In today’s rainfall of digital information can we still find the time to stop and make sense of information usually considered ephemeral and shallow? My aim as a designer is to create an aesthetic and material response to the abundance of digital information surrounding us. In today’s world of virtualized production and communication our material sensibility is weakening. Still it is important to learn by making. The mass production of digital technology creates a lack of physicality between the creator and the creation and therefore between us and the world. The empathic and sensorial experiences are speeded up, consequently reducing our comprehension of tangible objects at the same speed. In this digital climate, Information Design is often seen as a way to make sense of virtual data. As an information designer I want to create sensible products through a manual and intuitive process, steering clear from the digital world and working with material tools and objects to create a material response to the abundance of digital information surrounding us. I decided to work with a magazine, a material object in which the tactile experience accompanies the visual one. I chose Vogue, not only for aesthetic reasons, but mainly because the value of the handmade is still high in fashion (and especially haute couture). Using the technique of décollage I cut out all the hands from the magazine, to reflect on the manual labour and experience we loose with digitization. As a designer I have adopted the approach of the taxonomist, studying and analysing these hands as precious specimens in need of preservation and display. The hands of women and men pictured in the act of touching are taken from the issues of Vogue Italia April 2015 and December 1985, a key year for desktop publishing and consequently for the digital revolution.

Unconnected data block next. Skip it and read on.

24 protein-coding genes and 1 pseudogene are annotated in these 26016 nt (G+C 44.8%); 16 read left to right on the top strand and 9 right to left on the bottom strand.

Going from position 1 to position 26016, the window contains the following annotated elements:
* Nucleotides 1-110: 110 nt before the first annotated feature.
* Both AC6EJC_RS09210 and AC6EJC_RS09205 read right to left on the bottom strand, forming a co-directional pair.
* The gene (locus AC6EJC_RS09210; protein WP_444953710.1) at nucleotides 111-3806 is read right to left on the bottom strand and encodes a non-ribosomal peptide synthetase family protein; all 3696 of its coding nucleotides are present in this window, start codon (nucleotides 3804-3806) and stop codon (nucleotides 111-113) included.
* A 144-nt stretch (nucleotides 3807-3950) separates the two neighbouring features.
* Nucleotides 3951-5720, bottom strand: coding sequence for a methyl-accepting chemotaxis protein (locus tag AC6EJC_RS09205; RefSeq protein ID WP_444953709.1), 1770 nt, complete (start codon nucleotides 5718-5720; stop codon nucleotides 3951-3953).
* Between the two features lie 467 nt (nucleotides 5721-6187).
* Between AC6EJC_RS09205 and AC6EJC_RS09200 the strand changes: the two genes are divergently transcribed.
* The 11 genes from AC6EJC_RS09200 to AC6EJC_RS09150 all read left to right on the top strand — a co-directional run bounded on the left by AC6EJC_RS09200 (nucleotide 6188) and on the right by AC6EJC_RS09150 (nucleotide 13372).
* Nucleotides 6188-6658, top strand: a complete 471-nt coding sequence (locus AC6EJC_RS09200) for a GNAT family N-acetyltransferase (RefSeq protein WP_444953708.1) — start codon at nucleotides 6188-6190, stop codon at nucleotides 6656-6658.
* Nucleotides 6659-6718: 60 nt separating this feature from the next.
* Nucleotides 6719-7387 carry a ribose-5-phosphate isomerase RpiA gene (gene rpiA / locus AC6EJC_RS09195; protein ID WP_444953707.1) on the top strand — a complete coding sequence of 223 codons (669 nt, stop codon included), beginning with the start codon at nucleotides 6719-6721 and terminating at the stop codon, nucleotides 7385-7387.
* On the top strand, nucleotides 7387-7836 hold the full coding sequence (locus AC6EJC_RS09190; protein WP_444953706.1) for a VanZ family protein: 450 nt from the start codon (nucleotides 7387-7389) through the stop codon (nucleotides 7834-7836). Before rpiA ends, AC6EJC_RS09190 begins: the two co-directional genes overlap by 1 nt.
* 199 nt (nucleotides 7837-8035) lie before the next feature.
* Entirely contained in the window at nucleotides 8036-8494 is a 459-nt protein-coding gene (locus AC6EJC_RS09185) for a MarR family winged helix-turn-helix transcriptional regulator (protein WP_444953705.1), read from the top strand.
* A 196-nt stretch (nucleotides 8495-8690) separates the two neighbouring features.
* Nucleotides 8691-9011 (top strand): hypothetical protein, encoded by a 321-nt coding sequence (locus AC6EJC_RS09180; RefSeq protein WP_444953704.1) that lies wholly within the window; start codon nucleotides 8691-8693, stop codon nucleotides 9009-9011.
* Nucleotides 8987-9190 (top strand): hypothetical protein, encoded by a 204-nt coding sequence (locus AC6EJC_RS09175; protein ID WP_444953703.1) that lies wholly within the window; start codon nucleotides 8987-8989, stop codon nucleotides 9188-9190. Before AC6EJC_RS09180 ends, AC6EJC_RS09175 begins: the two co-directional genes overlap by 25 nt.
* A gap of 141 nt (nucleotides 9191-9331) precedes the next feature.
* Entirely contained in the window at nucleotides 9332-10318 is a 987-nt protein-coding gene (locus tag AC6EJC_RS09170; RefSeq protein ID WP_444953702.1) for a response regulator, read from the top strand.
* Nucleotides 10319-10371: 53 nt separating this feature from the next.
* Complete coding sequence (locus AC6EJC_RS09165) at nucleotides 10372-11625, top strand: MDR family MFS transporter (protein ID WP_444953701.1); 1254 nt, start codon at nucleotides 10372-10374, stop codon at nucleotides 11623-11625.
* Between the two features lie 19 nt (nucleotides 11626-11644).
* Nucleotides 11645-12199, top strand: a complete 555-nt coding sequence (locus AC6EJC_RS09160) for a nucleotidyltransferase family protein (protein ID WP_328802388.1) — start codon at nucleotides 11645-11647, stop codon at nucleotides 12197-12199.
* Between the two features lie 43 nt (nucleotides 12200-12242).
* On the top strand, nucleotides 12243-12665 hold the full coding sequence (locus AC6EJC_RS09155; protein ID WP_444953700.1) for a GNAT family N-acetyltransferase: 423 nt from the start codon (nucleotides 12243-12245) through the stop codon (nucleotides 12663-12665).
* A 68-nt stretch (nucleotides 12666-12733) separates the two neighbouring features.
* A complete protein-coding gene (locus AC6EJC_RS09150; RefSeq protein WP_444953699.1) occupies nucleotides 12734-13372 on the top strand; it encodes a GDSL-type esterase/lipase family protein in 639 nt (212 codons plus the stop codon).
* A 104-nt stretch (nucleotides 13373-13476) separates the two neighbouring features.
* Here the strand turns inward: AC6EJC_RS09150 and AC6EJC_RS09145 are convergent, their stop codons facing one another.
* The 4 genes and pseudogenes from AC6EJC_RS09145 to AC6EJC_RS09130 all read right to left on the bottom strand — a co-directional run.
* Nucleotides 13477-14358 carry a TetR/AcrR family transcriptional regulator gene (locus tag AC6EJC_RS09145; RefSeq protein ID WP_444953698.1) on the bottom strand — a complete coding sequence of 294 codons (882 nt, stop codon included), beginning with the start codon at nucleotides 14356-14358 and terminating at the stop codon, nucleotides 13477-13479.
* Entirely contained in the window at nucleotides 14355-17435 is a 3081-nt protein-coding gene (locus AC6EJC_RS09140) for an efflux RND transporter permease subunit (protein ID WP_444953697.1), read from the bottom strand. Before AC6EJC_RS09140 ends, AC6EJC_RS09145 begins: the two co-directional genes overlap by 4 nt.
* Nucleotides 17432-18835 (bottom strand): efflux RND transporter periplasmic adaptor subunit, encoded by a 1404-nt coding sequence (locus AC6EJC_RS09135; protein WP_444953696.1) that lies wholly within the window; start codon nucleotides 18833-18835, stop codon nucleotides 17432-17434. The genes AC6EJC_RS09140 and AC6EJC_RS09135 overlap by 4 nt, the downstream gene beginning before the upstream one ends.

Photo by Femke Rijerman